Blue-light cameras get mixed reviews on deterring crime
By FRANK MAIN Staff Reporterfirstname.lastname@example.org September 19, 2011 2:34AM
5-22-08 CLOSEUP OF BLUE LIGHT CAMERA. IN NEIGHBORHOOD. Amy Shilts lives in the apartment Angel Ramirez was murdered in front of . A bullet went through her window. She maintains the shrine to Angel. She is a cocert pianist and is moving out of the neighborhood. Loaction is 2854 W. 21st street in Pilsen. sun-times photo by al podgorski
Updated: November 30, 2011 12:17AM
Chicago’s blue-light cameras have become a fixture in high-crime neighborhoods since they were first installed in 2001, but do they really deter crime and help prosecutors convict criminals?
A study being released Monday gives the surveillance cameras a mixed review, saying they appear to have prevented crime in one neighborhood but not in another — and that the video quality is usually poor and rarely leads to a conviction on its own.
The Urban Institute focused on Chicago Police Department cameras in sections of Humboldt Park and West Garfield Park. Crime there was compared with crime in similar areas without the cameras.
The study found crime decreased more than 12 percent — or 38 fewer crimes per month — in the Humboldt Park study area from 2001 to 2006. The researchers found crime didn’t appear to migrate from the study area into the surrounding neighborhood.
Over the same period, though, crime didn’t fall at all in the West Garfield Park area.
One theory for the disparity: There were 53 cameras per square mile in the Humboldt Park area versus 36 per square mile in the West Garfield Park area.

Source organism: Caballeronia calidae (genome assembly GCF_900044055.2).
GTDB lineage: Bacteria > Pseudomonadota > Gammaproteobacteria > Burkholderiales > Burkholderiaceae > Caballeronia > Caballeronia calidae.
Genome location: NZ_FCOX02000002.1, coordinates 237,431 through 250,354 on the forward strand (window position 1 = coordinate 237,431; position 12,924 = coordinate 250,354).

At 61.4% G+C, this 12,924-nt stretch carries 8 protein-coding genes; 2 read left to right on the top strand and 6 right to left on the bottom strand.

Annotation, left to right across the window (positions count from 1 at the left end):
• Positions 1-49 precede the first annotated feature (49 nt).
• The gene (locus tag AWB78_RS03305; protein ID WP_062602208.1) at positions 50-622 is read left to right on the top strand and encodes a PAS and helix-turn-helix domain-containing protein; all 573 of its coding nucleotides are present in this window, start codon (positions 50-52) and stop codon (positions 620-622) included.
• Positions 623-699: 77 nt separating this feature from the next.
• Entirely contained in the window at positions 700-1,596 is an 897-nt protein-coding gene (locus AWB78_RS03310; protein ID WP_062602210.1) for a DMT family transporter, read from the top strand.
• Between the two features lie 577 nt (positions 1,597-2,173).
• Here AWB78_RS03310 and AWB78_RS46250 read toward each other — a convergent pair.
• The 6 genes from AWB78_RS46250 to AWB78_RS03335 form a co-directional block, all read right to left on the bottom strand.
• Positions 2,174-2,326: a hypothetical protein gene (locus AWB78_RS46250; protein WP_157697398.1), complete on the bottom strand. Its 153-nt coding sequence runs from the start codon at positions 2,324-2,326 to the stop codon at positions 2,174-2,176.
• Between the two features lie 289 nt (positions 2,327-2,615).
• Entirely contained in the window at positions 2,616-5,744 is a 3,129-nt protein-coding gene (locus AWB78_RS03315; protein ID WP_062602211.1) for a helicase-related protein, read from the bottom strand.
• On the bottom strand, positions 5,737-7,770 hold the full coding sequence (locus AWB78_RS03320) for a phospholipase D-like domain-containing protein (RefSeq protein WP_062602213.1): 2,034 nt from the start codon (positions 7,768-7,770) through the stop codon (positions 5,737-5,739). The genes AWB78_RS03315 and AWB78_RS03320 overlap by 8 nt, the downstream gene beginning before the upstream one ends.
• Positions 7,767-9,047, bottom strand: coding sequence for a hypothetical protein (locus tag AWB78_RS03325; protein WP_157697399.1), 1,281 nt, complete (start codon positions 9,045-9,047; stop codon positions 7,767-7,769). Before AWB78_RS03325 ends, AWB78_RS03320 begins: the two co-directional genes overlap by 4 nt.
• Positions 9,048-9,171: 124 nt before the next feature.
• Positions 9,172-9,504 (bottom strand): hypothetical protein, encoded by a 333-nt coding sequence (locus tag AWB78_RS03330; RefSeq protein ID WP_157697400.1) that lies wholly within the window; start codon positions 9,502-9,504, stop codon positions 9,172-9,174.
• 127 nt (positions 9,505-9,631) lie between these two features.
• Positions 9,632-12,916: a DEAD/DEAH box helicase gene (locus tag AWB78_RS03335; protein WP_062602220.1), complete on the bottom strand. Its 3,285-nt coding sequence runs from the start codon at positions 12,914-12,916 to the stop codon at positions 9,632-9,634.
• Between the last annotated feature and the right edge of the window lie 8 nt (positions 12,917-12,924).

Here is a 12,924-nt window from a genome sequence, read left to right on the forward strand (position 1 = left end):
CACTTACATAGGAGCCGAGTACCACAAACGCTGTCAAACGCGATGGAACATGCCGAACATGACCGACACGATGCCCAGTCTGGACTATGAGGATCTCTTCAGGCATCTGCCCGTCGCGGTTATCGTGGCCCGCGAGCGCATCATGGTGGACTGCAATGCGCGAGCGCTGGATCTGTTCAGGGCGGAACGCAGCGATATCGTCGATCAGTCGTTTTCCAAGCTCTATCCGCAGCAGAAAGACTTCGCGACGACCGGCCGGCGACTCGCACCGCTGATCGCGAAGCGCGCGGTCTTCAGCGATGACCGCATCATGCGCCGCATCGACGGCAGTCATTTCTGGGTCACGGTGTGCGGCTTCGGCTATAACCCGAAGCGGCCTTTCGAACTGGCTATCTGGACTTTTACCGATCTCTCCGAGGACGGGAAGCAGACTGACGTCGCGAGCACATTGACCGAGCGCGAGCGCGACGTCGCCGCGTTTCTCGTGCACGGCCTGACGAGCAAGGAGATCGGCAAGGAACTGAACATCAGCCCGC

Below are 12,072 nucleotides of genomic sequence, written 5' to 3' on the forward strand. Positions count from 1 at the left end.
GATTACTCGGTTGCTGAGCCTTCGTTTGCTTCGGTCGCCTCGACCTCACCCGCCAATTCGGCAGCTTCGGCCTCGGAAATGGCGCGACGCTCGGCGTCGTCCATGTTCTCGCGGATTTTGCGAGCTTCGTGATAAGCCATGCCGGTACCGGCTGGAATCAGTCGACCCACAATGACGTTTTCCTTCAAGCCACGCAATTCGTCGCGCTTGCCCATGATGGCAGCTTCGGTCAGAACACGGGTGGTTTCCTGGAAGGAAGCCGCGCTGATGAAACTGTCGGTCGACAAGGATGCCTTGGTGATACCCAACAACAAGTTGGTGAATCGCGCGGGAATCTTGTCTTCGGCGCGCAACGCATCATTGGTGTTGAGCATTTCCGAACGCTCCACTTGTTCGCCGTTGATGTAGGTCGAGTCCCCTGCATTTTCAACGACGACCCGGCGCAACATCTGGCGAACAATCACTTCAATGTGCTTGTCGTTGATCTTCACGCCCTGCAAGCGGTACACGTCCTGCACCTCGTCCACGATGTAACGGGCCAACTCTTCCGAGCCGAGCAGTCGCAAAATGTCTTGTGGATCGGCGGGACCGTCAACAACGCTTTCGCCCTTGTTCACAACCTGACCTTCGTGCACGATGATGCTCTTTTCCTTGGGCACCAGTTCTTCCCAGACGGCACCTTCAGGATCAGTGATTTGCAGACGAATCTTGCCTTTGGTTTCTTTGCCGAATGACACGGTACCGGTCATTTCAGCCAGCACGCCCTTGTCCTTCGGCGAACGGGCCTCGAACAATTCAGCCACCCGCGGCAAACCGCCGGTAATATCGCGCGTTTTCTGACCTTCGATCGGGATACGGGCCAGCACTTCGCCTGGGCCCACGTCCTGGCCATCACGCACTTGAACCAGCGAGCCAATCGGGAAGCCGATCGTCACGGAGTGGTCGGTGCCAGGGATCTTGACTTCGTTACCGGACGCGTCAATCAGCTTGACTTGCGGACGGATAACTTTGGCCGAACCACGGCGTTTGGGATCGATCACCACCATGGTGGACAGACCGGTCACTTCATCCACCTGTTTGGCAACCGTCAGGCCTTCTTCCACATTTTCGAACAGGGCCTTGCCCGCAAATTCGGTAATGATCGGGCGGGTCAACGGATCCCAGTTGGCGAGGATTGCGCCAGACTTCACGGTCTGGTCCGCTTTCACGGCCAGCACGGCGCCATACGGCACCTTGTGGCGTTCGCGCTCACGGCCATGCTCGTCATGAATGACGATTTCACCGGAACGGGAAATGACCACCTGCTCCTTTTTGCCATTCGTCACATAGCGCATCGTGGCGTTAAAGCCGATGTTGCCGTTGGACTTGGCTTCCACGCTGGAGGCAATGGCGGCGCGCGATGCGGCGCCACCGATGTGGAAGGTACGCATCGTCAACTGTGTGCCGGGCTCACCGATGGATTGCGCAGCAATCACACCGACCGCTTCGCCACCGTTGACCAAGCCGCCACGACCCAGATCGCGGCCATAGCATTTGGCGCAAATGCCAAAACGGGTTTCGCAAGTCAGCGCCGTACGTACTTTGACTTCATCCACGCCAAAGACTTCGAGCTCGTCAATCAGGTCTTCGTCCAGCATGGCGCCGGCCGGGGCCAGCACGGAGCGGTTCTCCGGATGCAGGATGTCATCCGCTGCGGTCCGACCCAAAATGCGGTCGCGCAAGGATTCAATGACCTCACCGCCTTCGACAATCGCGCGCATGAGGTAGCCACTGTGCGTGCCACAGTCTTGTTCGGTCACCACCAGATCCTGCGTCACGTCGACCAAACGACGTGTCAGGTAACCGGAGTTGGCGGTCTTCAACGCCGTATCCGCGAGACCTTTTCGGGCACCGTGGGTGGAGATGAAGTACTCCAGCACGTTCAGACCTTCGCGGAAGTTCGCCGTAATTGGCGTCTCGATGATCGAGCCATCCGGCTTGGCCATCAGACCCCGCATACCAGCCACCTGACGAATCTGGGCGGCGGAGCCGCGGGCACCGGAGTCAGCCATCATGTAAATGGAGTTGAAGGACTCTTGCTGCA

“The difference in camera saturation could have an impact on the degree to which cameras are able to catch crimes in progress and thus officers to intervene, make arrests and deter other potential offenders,” the study said.
Still, researchers said the cameras were worth their cost. The city spent $6.8 million to install and operate them. But for every dollar spent, the societal benefit was $4, according to the Washington-based Urban Institute, whose study also looked at cameras in Washington and Baltimore.
The study said there are about 2,000 blue-light cameras across Chicago, part of a network of 8,000 cameras tied into the city’s emergency system.
Beyond their deterrence value, the study looked at how valuable the blue-light cameras are to police and prosecutors when they take a case to court.
“Both investigators and prosecutors lamented the fact that the video quality is often poor,” the study said.
Officers have made more than 5,000 camera-related arrests since 2006, said Lt. Maureen Biggane, a Chicago Police spokeswoman. But prosecutors said other evidence is normally needed to win a conviction.
Sally Daly, a spokeswoman for Cook County State’s Attorney Anita Alvarez, said footage from the surveillance cameras is regularly reviewed in criminal investigations. “When it comes to blue light cams, they almost never capture the crimes that we review,” Daly said. “No one I spoke to here can recall a case where we utilized these cameras to gain a conviction.”
But they are helpful in corroborating or sometimes disproving a defendant’s or witness’ version of the details of a crime, Daly noted. For example, a defendant might say a car was traveling in one direction and the video shows it was going the other way.
The study didn’t make any conclusions about whether more cameras are needed or whether they need to be redistributed. It suggested giving the public more input in decisions involving blue-light cameras, as well as more training for police and prosecutors in using the videos as evidence.
Since 2006, the department has installed better, lower-cost cameras, Biggane said. Also, 911 dispatchers now have real-time access to video of crime scenes when they are within 100 feet of a blue-light camera, she said.
“We are currently reviewing the effectiveness of a recent initiative in the 11th district involving a high concentration of POD cameras on one specific beat,” Biggane added.